Gretchen Scheiman: 5 Steps to Fix Bad Open Rates
Open rates across industries average somewhere between 20% and 25%, depending on which benchmark you look at. Not everyone is lucky enough to meet or exceed the benchmark though. Every once in a while, I meet a good marketer who has really bad open rates: between 1% and 5%. No, they aren’t spammers, but they’re stuck with the results of years of poor email marketing practices. What do you do if you’re stuck with bad open rates? Here are some ideas to revive your list:
- Segment by channel engagement. Bad open rates (unlike zero open rates) mean that there is still a part of your audience that is responding. It’s just a really tiny part. Put these responders in their own segment and treat them like gold for putting up with your brand for so long. Find out what they respond to and use that information to help formulate best practices for your brand. Speaking of which…
- Create a best practices bible for your brand. Nothing you do to fix bad open rates will work long-term unless you fix the issue that caused the bad open rates to begin with. The biggest culprit I’ve seen from legitimate big-brand marketers is generally bad content combined with a transient audience. Solving for bad content is only a piece of the puzzle, but it will help. You can raise awareness within your organization by creating standards for relevance, and potentially get support for setting standards for testing as well.
- Stop emailing non-responders. For a while. Resting email addresses for 6-12 weeks before sending another email can help draw attention to your brand when it appears in the inbox again. Make sure the first message you send is as relevant as you can make it. Test this audience for a few weeks with 3-4 touches to see who responds and then put the remainder back into “rest” mode. After a few cycles of rest and relevance, you will have revived some non-responders that you otherwise thought you’d never talk to again.
- Review your email address capture methods. Not all bad open rates are caused by poor email capture, but it’s definitely a leading culprit. If your brand is still renting or buying lists, you need to clean up your list rental or purchase practices before you bring newly bought recipients into the main list. Segment each list buy into a separate list until recipients have proven interest by responding at least once. After a year, instead of deleting the non-responding remnants of the list, keep it as a suppression list to avoid buying these names over and over again. If you are not renting or buying lists, look at the sources with the highest rates of non-responders and consider factors such as aging and business changes. It may be worthwhile to surgically remove non-responders who came from a source that was shut down more than a couple of years ago – they are so old, it’s unlikely they’ll ever come back. If there are more recent sources with high non-responder populations, doublecheck to make sure they were all set up properly.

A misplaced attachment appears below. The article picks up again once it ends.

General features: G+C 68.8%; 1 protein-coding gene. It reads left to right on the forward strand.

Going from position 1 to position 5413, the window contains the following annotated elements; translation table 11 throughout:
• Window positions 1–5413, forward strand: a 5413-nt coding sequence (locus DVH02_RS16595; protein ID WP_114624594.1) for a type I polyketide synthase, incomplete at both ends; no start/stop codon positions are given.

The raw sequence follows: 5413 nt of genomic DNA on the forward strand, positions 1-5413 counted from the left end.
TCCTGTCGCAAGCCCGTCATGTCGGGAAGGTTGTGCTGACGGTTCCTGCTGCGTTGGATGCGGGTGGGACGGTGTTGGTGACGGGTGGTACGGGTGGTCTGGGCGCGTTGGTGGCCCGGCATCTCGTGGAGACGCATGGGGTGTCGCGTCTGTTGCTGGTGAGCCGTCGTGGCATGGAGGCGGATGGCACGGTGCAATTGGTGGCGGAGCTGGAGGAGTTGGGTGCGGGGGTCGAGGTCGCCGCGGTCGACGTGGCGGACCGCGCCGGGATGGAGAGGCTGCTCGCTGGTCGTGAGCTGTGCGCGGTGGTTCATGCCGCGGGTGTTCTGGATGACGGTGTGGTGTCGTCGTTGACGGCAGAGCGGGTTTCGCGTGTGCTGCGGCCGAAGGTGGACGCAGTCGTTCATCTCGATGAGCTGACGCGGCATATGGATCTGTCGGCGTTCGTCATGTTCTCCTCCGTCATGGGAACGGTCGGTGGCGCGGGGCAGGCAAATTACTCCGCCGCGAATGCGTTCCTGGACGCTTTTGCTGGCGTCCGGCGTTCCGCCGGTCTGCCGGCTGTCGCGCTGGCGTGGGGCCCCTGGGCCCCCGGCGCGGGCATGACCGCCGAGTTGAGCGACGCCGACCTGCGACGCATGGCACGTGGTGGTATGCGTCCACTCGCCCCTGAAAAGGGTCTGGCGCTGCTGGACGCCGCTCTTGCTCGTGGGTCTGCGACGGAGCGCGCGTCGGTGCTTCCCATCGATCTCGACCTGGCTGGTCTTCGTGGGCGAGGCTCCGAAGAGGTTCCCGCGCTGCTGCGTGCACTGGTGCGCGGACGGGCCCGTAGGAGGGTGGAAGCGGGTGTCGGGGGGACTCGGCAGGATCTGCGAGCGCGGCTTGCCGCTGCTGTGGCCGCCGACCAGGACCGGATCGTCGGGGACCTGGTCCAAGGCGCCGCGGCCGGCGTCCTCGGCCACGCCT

- Scrub your records more diligently. If you do have a transient audience, it is difficult to tell when a recipient is not responding because they aren’t interested in your content, or because they aren’t “there” anymore. This is especially true in B2B marketing where employees may find other jobs and leave a corporate email address behind. The best defense is to set up regular maintenance cycles that include ECOA (email change of address services, to identify new email addresses from old ones) and other cleansing services. A regular quarterly or monthly maintenance cycle can help eliminate bad email addresses that cause bad open rates.
There are other steps you can take to improve bad open rates, but these five steps are a good starting point. Taking the time to clean up a list can be very rewarding. The alternatives – to leave the list as-is and risk more severe deliverability issues or to simply chop the list off immediately – may be quicker but won’t get your brand the same return on its investment.
One quick note about deliverability: low open rates means you’re probably already experiencing deliverability issues since many of your emails are likely going straight to the junk mail folder. If that’s your only concern, then these steps can help. If you are also seeing blacklisting and abuse complaints, then you have bigger issues than just open rates and you will need to work with an experienced deliverability consultant to get back on track.